Development of aquarium fish models for environmental carcinogenesis: Tumor induction in seven species
ABSTRACT For small fish species to be utilized as models for carcinogenicity testing they should be capable of developing neoplasms, preferably in multiple tissues, when exposed to known carcinogens. Seven species of small fish were exposed to methylazoxymethanol acetate (MAM-Ac) and tumor development was monitored. Specimens 6–10 days old were exposed to nominal concentrations of MAM-Ac up to 100 mg l−1 for 2 h, then transferred to carcinogen-free water. Hepatic neoplasms developed in the Japanese medaka, guppy, sheepshead minnow, Gulf killifish, inland silverside, rivulus, and fathead minnow. Additionally, neoplasms occurred in other organs and tissues of the medaka (retina, various mesenchymal tissues, exocrine pancreas, kidney, and nervous tissue), guppy (mesenchymal tissue, exocrine pancreas, and kidney), and sheepshead minnow (choroid gland, mesenchymal tissues, and nervous tissue). All tumors were diagnosed in specimens within 1 year post-exposure. Early signs of liver tumors appeared in medaka and guppy at about 1 month post-exposure. These studies show that both medaka and guppy would be good models because they appear sensitive to carcinogens, develop tumors in multiple tissues and are easy to breed and maintain. Certain other small fish species also may prove to be good models because of habitat preferences, breeding strategies, or genetic attributes.
- [Show abstract] [Hide abstract]
ABSTRACT: The zebrafish (Danio rerio) has been increasingly recognized as a promising animal model for cancer research. Zebrafish tumors can be generated by treatment with chemical carcinogens or by genetic approaches. The liver has been a main target organ for tumorigenesis after carcinogen treatment while many other tissue-specific tumors have been generated by tissue-specific expression of proven oncogenes. We have used both the chemical and transgenic approaches to generate liver tumors. By comparative analyses of transcriptome profiles between human liver tumors and carcinogen-induced zebrafish liver tumors, we have demonstrated a remarkable similarity in the molecular hallmarks during liver tumorigenesis between humans and zebrafish, thus validating the zebrafish model for human cancer studies. Recently, we have also generated stable transgenic zebrafish lines overexpressing the c-Myc and kras V12 in the liver using two different inducible gene expression systems. In both cases, we found that tumors can be reproducibly induced in the liver, and histopathological examination confirmed the production of liver neoplasia including heptocellular carcinoma. Thus, we have successfully established transgenic zebrafish models for liver cancers and these models will be further characterized in order to understand the molecular and genetic mechanisms of liver carcinogenesis as well as for anti-cancer drug discovery. KeywordsZebrafish-Hepatocellular carcinoma-Transgenic-Kras-c-Myc-Carcinogen12/2010: pages 197-218;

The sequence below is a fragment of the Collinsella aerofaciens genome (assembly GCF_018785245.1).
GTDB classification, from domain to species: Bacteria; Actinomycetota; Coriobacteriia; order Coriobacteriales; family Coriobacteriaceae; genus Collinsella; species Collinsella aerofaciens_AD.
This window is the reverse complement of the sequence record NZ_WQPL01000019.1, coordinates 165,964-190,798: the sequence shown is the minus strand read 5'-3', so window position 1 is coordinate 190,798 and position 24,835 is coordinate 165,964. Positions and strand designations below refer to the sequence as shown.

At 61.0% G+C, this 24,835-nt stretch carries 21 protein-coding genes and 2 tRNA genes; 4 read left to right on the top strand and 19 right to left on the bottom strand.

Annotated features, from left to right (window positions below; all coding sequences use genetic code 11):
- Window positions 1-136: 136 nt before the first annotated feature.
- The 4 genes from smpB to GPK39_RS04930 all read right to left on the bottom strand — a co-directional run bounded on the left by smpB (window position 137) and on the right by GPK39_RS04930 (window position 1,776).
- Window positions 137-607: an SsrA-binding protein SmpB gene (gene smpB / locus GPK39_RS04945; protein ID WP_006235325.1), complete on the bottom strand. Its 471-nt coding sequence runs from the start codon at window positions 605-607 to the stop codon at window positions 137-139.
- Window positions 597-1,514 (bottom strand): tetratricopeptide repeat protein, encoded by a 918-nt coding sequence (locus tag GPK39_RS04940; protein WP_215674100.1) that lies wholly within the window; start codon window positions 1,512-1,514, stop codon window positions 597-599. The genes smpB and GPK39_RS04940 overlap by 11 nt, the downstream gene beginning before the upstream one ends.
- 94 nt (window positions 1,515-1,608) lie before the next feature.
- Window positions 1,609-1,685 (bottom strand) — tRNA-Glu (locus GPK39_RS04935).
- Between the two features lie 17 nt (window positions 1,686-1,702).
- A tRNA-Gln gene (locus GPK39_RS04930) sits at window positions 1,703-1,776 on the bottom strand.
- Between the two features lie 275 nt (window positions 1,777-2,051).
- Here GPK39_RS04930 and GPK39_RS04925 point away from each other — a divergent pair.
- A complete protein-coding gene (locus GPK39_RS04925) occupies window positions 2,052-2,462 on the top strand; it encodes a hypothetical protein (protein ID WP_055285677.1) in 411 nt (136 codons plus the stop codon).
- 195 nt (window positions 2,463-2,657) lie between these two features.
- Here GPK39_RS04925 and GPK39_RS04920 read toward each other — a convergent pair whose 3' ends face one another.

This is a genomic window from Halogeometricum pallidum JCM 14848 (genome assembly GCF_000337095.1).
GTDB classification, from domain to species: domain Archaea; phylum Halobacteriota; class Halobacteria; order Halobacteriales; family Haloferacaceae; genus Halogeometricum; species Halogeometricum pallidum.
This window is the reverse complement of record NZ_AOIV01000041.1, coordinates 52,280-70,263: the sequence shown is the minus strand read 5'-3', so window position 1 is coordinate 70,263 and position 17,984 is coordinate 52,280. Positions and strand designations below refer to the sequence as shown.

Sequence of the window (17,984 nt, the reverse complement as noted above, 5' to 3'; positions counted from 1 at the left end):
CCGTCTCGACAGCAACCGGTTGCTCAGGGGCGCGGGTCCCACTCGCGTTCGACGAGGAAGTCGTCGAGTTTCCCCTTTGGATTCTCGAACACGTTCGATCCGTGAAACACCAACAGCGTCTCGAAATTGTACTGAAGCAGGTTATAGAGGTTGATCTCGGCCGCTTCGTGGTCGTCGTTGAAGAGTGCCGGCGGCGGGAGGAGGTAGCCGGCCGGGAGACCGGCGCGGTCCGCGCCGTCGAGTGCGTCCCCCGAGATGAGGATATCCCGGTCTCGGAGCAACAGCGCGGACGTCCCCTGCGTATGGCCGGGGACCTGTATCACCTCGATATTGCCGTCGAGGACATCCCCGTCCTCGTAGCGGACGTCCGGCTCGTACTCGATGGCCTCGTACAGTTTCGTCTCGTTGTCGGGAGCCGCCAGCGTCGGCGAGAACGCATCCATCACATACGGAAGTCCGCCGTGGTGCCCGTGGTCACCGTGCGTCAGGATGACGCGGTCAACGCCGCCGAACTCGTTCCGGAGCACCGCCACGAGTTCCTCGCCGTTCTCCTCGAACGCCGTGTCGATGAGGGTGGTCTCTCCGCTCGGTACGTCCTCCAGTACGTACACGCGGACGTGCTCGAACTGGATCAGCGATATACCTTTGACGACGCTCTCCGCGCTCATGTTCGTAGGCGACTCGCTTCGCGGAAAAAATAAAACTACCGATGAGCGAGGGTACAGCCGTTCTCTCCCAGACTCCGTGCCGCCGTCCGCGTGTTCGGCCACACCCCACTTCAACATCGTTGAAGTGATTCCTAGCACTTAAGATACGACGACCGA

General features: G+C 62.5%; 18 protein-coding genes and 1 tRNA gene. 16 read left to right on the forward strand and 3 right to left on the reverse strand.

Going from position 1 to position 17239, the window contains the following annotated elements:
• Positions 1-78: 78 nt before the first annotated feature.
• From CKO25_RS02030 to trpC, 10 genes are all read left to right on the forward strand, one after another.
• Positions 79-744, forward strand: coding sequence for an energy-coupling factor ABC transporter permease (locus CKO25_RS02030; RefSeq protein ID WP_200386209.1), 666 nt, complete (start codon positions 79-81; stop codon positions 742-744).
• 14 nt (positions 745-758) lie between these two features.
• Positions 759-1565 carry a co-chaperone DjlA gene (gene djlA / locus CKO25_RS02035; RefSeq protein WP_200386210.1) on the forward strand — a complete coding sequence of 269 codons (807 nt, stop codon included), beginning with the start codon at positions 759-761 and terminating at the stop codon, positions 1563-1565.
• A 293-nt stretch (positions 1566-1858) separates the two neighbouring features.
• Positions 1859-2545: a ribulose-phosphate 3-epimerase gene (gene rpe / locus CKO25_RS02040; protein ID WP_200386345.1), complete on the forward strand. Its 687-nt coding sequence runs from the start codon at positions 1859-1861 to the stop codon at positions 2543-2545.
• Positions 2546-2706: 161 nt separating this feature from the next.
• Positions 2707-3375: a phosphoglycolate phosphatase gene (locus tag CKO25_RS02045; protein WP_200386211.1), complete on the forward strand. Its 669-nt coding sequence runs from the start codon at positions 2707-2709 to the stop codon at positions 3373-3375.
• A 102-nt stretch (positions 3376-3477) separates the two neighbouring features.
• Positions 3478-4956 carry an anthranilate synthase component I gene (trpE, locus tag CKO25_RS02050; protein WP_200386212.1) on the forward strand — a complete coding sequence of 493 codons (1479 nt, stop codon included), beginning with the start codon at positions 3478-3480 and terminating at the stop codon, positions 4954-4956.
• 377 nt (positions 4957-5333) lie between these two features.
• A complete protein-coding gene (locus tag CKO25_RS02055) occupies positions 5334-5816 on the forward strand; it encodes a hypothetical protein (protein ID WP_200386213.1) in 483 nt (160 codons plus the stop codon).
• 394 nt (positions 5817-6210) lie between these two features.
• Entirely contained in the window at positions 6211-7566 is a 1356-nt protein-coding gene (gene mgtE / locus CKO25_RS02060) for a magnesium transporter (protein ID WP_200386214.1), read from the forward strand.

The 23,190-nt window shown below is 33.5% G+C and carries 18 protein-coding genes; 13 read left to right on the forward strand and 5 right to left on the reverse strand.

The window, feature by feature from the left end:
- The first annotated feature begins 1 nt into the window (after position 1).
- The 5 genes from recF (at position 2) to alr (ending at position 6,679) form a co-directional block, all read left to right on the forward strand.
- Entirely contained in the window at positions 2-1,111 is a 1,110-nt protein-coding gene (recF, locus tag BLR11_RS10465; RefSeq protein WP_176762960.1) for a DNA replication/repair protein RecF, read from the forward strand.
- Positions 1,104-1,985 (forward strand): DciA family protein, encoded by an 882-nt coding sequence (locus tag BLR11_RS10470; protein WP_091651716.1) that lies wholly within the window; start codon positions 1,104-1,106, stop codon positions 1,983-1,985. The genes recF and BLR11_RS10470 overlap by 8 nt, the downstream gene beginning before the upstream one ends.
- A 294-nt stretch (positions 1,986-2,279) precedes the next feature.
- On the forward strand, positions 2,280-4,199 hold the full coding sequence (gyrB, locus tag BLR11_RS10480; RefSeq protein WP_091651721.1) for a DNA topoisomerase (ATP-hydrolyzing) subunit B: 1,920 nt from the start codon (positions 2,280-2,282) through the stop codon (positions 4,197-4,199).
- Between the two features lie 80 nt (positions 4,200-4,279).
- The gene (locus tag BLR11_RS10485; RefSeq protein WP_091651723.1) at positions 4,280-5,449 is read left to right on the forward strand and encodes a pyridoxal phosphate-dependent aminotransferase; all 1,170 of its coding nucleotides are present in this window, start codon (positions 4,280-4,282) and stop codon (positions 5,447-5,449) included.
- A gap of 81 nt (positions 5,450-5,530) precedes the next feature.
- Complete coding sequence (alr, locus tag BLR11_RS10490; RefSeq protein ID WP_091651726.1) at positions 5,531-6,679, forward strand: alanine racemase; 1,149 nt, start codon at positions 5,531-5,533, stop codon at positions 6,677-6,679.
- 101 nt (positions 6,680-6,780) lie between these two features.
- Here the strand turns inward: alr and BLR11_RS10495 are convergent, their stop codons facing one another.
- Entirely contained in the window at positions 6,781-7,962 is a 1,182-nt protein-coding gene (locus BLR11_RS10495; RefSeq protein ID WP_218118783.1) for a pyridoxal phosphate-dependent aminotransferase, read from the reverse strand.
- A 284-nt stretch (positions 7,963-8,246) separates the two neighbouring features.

Article: Zebrafish models of germ cell tumor.[Show abstract] [Hide abstract]
ABSTRACT: Germ cell tumors are neoplasms arising from pluripotent germ cells. In humans, these tumors occur in infants, children and young adults. The tumors display a wide range of histologic differentiation states which exhibit different clinical behaviors. Information about the molecular basis of germ cell tumors, and representative animal models of these neoplasms, are lacking. Germline development in zebrafish and humans is broadly conserved, making the fish a useful model to probe the connections between germ cell development and tumorigenesis. Here, we provide an overview of germline development and a brief review of germ cell tumor biology in humans and zebrafish. We also outline some methods for studying the zebrafish germline.Methods in cell biology 01/2011; 105:3-24. · 1.44 Impact Factor
- [Show abstract] [Hide abstract]
ABSTRACT: The small vertebrate, zebrafish, has generated a big wave in current biomedical research. In the early experiments of carcinogen treatment, it has been found that the induced tumors in the zebrafish share many similar features with those of humans. With the recent development in transgenic technology, we are able to control the expression of a specific oncogene in targeted organs for generation of different tissue tumor models in zebrafish. In particular, the fusion of an oncogene and a color reporter, such as the green fluorescent protein, allows us to conveniently monitor transgenic tumors for their initiation, progression, metastasis and transplantation in the transparent zebrafish embryos, as demonstrated in this article with our newly established liver cancer models. What does the future hold in this rapidly growing model organism? Other than understanding the molecular mechanisms of carcinogenesis, one obvious area will be the potential of these models for rapid and high-throughput screening for anticancer drugs.Future Oncology 01/2012; 8(1):21-8. · 3.20 Impact Factor